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Vitamin D C3-epimer levels are proportionally higher with oral vitamin D supplementation compared to ultraviolet irradiation of skin in mice but not humans

Ghaly, S., Bliuc, D., Centre, J., Clarke, M.W., Jones, A.P., Trend, S., Kermode, A.G., Neale, R.E. and Hart, P.H. (2018) Vitamin D C3-epimer levels are proportionally higher with oral vitamin D supplementation compared to ultraviolet irradiation of skin in mice but not humans. The Journal of Steroid Biochemistry and Molecular Biology, 186 . pp. 110-116.

Link to Published Version: https://doi.org/10.1016/j.jsbmb.2018.10.002
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Abstract

A proportion of circulating 25-hydroxy vitamin D3 (25(OH)D3)) undergoes epimerization to form C3-epi 25(OH)D3 and C3-epi 1,25(OH)2D3. These epimers have less calcaemic activity than non-epimerized metabolites and are not differentiated by many immunoassays when reporting total 25(OH)D3 levels. This study aimed to compare the effect of exposure to ultraviolet radiation (UVR) and oral vitamin D3 supplementation on vitamin D C3-epimer levels. C57Bl/6 female mice were fed either vitamin D-sufficient (vitamin D3 2000 IU/kg) or -deficient diets (no vitamin D3) for 4 weeks. Among the vitamin D-deficient group, the shaved backs of half were irradiated daily for 4 days with 1 kJ/m2 UVR, followed by twice weekly irradiation for 4 weeks. Despite similar 25(OH)D3 levels, the UV-irradiated group had a lower proportion of C3-epi 25(OH)D3 at week 7 (p < 0.05) and week 9 (p < 0.01). C3-epimer concentrations and %C3-epi 25(OH)D3 were also analysed in serum samples from two human clinical trials. These trials investigated the effect of high dose oral vitamin D3 supplementation and narrowband UVB phototherapy, respectively. Serum 25(OH)D3 and the %C3-epi 25(OH)D3 levels measured at 12 months after oral vitamin D3 supplementation were not significantly different to those measured at the time of maximal effect of phototherapy (2 months). Thus, the proportion of 25(OH)D3 that undergoes epimerization is greater with oral vitamin D3 supplementation than exposure to UVR in mice, but not in humans. This important difference between human and murine vitamin D metabolism warrants consideration when interpreting animal studies.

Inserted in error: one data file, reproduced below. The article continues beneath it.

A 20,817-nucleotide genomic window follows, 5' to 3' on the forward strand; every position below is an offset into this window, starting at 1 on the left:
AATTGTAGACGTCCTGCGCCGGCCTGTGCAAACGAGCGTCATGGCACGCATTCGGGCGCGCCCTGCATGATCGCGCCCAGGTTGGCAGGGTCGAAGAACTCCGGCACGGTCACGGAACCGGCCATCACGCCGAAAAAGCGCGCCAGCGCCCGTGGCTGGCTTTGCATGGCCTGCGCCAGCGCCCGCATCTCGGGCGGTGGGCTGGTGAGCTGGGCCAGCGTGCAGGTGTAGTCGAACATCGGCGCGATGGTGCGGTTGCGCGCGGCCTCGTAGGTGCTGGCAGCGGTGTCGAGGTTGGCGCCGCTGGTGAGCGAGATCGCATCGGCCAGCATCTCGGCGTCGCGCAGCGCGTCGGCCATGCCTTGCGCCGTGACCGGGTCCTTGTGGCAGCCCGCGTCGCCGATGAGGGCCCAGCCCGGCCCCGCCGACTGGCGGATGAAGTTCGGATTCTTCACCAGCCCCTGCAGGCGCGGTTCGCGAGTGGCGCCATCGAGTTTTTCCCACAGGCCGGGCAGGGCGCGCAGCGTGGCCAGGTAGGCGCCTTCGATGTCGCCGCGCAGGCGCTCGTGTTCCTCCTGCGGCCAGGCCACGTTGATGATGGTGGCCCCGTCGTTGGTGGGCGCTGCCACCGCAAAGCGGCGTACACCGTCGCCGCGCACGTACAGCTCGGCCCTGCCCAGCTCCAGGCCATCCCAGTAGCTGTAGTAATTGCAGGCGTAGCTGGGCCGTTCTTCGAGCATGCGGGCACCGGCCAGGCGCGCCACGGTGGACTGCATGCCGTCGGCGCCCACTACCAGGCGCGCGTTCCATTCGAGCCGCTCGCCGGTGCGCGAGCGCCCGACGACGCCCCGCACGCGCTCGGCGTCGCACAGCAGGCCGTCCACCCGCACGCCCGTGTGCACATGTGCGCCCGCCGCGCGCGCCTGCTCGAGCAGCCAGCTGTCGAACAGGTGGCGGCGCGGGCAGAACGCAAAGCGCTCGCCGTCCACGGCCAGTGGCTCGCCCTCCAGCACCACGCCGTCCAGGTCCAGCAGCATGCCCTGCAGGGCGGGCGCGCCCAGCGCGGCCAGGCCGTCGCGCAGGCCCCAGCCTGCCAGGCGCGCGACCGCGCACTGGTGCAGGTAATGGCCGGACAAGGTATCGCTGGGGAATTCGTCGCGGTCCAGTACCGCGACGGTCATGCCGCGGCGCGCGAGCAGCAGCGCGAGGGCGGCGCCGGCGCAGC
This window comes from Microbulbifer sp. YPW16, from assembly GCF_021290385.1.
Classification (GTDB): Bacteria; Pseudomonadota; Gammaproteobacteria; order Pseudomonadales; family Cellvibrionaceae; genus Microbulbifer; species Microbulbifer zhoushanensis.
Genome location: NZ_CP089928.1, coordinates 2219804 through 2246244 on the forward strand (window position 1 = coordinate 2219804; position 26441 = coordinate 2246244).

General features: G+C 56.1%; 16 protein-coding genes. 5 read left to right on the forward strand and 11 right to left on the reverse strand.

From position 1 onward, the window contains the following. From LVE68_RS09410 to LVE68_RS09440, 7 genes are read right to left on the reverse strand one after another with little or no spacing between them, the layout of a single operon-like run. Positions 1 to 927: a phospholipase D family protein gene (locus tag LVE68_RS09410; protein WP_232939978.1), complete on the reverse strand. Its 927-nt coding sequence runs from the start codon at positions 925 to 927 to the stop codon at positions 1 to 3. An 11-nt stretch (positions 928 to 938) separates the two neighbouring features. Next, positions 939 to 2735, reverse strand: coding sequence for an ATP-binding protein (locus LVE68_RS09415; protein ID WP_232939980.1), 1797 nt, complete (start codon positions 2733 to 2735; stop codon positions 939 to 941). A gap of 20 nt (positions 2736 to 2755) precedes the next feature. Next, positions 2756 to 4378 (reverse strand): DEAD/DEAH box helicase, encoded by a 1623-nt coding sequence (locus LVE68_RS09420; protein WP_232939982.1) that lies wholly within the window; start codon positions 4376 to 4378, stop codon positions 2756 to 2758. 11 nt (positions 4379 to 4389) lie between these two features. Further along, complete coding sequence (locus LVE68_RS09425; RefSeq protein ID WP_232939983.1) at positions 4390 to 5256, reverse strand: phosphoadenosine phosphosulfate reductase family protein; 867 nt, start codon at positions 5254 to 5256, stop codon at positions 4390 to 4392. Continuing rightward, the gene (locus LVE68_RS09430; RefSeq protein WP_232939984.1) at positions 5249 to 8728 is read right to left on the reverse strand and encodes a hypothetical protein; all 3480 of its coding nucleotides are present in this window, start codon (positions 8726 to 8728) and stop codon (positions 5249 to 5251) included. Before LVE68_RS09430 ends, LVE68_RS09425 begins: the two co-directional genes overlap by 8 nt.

Item Type: Journal Article
Murdoch Affiliation: Institute for Immunology and Infectious Diseases
Publisher: Elsevier Ltd
Copyright: © 2018 Elsevier Ltd
URI: http://researchrepository.murdoch.edu.au/id/eprint/42404
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